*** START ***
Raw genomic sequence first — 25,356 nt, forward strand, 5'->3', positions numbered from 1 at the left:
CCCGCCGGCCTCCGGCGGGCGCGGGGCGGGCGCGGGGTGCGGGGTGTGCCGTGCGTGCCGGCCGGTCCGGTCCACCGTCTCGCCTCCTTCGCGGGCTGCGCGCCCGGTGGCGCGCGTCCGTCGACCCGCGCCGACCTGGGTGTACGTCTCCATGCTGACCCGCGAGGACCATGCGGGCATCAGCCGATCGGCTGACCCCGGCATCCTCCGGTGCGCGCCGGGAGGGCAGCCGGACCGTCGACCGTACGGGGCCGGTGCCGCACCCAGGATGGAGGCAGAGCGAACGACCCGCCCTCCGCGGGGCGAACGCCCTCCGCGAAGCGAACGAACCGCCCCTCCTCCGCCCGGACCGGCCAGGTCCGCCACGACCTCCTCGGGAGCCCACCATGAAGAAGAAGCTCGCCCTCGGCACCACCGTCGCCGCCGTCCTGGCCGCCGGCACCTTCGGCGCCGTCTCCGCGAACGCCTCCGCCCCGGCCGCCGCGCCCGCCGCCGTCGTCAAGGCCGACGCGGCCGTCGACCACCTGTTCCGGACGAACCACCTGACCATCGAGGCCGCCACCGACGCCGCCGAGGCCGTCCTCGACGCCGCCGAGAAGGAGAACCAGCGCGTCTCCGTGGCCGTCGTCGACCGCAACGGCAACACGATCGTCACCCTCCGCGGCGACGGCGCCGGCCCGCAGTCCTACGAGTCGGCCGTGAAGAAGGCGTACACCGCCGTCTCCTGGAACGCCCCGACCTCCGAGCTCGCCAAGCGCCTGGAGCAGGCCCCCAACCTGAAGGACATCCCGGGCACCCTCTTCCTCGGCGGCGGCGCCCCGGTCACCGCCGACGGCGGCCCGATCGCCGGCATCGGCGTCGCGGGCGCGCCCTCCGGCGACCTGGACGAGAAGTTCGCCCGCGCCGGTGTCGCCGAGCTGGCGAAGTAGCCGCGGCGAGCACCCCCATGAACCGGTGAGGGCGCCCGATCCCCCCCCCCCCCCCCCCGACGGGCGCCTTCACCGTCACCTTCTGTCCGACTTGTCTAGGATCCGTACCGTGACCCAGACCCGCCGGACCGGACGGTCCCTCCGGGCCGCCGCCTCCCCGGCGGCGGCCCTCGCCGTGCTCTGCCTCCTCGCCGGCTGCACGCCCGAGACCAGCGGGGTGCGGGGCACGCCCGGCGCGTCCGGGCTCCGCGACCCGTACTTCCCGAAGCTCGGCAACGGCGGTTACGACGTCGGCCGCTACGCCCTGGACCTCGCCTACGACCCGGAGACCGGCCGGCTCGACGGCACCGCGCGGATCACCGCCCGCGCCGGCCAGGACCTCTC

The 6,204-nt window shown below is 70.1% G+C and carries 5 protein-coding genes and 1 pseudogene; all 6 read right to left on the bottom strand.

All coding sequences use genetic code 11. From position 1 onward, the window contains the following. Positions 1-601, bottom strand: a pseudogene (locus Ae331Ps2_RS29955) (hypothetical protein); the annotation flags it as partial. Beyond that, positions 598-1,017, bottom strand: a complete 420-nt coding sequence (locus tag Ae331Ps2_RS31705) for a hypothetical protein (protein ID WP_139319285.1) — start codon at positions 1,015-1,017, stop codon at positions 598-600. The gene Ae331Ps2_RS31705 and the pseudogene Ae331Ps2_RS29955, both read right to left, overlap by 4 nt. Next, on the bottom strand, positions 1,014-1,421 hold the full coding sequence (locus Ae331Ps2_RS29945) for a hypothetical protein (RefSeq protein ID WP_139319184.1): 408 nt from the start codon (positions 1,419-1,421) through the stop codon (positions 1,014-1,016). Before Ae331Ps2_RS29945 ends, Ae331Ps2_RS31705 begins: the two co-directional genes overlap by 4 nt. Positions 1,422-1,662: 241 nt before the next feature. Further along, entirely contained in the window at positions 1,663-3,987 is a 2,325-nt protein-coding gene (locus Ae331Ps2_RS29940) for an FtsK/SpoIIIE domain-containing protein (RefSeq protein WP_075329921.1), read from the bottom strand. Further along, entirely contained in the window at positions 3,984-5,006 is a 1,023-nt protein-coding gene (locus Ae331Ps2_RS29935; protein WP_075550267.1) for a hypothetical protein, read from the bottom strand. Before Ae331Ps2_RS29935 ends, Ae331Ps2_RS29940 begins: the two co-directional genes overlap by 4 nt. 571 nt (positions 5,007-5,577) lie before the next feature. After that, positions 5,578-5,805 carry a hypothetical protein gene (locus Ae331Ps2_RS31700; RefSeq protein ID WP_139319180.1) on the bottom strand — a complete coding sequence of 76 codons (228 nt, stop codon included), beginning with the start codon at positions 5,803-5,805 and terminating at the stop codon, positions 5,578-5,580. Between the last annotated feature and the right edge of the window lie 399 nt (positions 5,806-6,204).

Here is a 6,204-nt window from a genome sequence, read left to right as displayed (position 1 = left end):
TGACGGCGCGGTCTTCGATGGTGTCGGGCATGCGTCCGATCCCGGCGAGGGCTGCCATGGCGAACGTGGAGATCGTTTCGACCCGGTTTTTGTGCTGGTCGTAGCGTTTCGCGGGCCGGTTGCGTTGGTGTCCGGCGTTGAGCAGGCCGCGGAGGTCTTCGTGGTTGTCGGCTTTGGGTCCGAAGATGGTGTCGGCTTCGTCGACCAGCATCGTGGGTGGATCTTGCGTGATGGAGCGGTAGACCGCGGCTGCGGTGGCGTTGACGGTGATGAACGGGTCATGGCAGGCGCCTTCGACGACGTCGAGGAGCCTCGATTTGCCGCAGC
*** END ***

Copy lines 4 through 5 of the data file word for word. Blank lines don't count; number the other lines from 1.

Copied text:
All coding sequences use genetic code 11. From position 1 onward, the window contains the following. Positions 1-601, bottom strand: a pseudogene (locus Ae331Ps2_RS29955) (hypothetical protein); the annotation flags it as partial. Beyond that, positions 598-1,017, bottom strand: a complete 420-nt coding sequence (locus tag Ae331Ps2_RS31705) for a hypothetical protein (protein ID WP_139319285.1) — start codon at positions 1,015-1,017, stop codon at positions 598-600. The gene Ae331Ps2_RS31705 and the pseudogene Ae331Ps2_RS29955, both read right to left, overlap by 4 nt. Next, on the bottom strand, positions 1,014-1,421 hold the full coding sequence (locus Ae331Ps2_RS29945) for a hypothetical protein (RefSeq protein ID WP_139319184.1): 408 nt from the start codon (positions 1,419-1,421) through the stop codon (positions 1,014-1,016). Before Ae331Ps2_RS29945 ends, Ae331Ps2_RS31705 begins: the two co-directional genes overlap by 4 nt. Positions 1,422-1,662: 241 nt before the next feature. Further along, entirely contained in the window at positions 1,663-3,987 is a 2,325-nt protein-coding gene (locus Ae331Ps2_RS29940) for an FtsK/SpoIIIE domain-containing protein (RefSeq protein WP_075329921.1), read from the bottom strand. Further along, entirely contained in the window at positions 3,984-5,006 is a 1,023-nt protein-coding gene (locus Ae331Ps2_RS29935; protein WP_075550267.1) for a hypothetical protein, read from the bottom strand. Before Ae331Ps2_RS29935 ends, Ae331Ps2_RS29940 begins: the two co-directional genes overlap by 4 nt. 571 nt (positions 5,007-5,577) lie before the next feature. After that, positions 5,578-5,805 carry a hypothetical protein gene (locus Ae331Ps2_RS31700; RefSeq protein ID WP_139319180.1) on the bottom strand — a complete coding sequence of 76 codons (228 nt, stop codon included), beginning with the start codon at positions 5,803-5,805 and terminating at the stop codon, positions 5,578-5,580. Between the last annotated feature and the right edge of the window lie 399 nt (positions 5,806-6,204).

Here is a 6,204-nt window from a genome sequence, read left to right as displayed (position 1 = left end):